Raising Healthy Animals for Nutrion
I’ll never forget how shocking it was for me to learn that so much of the “healthy food” we eat - fruits and vegetables particularly - are nutritionally deficient. I started juicing vegetables from the grocery store, increasing my consumption by 400%, but still struggled to get the vitamins and minerals my body craved and needed. I found an article in Scientific American that suggested that the commercial production of fruits and vegetables depletes soil which then decreases the nutritional quality of the foods those soils produce (link to article below). Jo Robinson’s “Eating on the Wild Side: The Missing Link to Optimum Health” says that as people have selectively bred plant varieties that taste better, we have often favored strains that contain fewer nutritional elements to help fight cancer, inflammation, and other health problems. I set out on a journey to improve the quality of the foods that my family and I ate. I began growing vegetables in regenerative ways to increase the nutritional density of my food. Because we still lived in Georgia, I did not have access to land to raise our own chickens and other meats, so we purchased them from a local farmer who did.
When we moved back to the farm in the summer of 2017 and started raising livestock, I began implementing regenerative practices. By this time, I had discovered that pastured animals had less saturated fat, and more of the healthier fats (Omega 3s and 6s). Further, the four chambered stomach of a cow is designed to turn grass into protein and carbohydrates. When finished on grain, cattle tend to get sick. Their digestive systems do not tolerate the high amounts of grain that they get in conventional feed lots. I knew I wanted to finish our cattle on grass. I understood some of the health benefits of grass finished cattle, but, even then, I did not know the full extent of those benefits.
A study in Frontiers in Nutrition suggests that animals that have eaten more diverse forage will produce healthier meat. For example, pastures contain grasses, but they also contain forbs like plantain, curly dock, chicory, and dandelions and legumes like clovers. These forbs produce deeper taproots than most grasses and are able to mine nutrients from as deep as three feet in the soil. Most pasture grass roots go no deeper than eight inches in the soil profile, so they do not have access to the minerals that are further down. Though cows will only eat small amounts of forbs, what they do eat increases the vitamins and minerals that they consume dramatically.
Commercial farming operations often spray herbicides to reduce some of the “weeds” in their pastures. Most of these herbicides target broad leaf plants and kill many of the forbs and legumes, both of which are highly digestible nutrient-rich food for livestock. By avoiding the use of herbicides on the areas where we allow animals to graze, we provide them with more plant diversity. This increases the nutrient density of the meat produced from the cattle, pigs, and chickens that graze on our pastures.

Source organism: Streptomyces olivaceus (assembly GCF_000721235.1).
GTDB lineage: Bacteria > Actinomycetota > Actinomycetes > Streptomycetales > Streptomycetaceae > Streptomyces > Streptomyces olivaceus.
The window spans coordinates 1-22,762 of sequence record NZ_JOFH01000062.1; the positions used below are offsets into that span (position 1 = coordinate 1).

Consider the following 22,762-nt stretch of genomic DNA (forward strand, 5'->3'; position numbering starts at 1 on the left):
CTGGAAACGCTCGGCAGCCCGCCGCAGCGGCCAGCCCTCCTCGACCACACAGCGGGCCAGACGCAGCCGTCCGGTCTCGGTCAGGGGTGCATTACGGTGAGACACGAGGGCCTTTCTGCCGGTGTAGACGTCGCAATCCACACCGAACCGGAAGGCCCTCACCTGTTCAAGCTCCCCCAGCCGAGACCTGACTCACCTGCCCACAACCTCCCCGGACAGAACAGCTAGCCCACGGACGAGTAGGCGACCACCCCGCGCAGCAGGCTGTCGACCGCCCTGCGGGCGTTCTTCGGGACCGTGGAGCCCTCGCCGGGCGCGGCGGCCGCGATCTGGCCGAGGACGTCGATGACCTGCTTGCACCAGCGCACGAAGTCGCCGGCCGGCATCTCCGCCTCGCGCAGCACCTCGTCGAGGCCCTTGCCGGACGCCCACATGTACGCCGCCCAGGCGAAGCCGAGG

When we began producing beef, we rotated our single steer through the pastures. As our herd grew, we continued this practice. The cattle are healthier and the meat tastes delicious. We have not had to use dewormers because we rotate the cows frequently and they do not graze over their own manure. We rotate our pigs less frequently than cattle. The pigs receive large wooded paddocks and some pasture as well. They are free to eat bugs and grubs, acorns and nuts, grasses and forbs, and we supplement their diet with a certified GMO-free feed (pigs and chickens do not have rumens and cannot thrive on just pasture alone). We have not had to worm our pigs (conventional producers worm them as frequently as every three weeks). Allowing our animals to eat diverse forages and rotating them frequently really pay off with healthier animals that provide more nutrition in their meat.
Our pastured meat chickens receive a certified GMO-free feed to supplement their pastured diet. A study evaluating the nutritional benefits of truly pasture raised chickens compared to conventionally raised chickens showed that they had a better ratio of healthy fats (omega 3 fatty acids) and higher levels of vitamins A and E. We place our chickens out on pasture as early as possible, sometimes as soon as 8-10 days old, depending upon the weather. Initially we only move them once a day but as they grow older we begin moving them twice a day. This spreads their manure, gives them fresh forage to eat, and keeps them healthier. When chickens are moved around on pasture, not only is their manure distributed in the pastures, but the ammonia from the manure does not build up in their pens and create respiratory problems.
We never give our animals hormones or steroids. We do not feed our animals antibiotics to make them grow faster. We have only used antibiotics if the animal would die without them (only one animal out of the thousand plus that we have raised has needed a dose of antibiotics). We have found that by placing our animals on pasture, giving them the healthy foods that they were born to eat, and rotating them frequently, our animals stay healthy.
At Dowdle Family Farms, we raise our animals in ways that keep them healthy. We offer them diverse forages to increase their health and, in turn, produce a healthier meat product for my family and yours.
“Dirt Poor: Have Fruits and Vegetables Become Less Nutritious”, Scientific American, April 27, 2011, https://www.scientificamerican...
Jo Robinson, Eating on the Wild Side: The Missing Link to Optimum Health (Little, Brown and Company), 2013
“Is Grassfed Meat and Diary Better for Human and Environmental Health?”, Frontiers in Nutrition, 2019 https://doi.org/10.3389/fnut.2...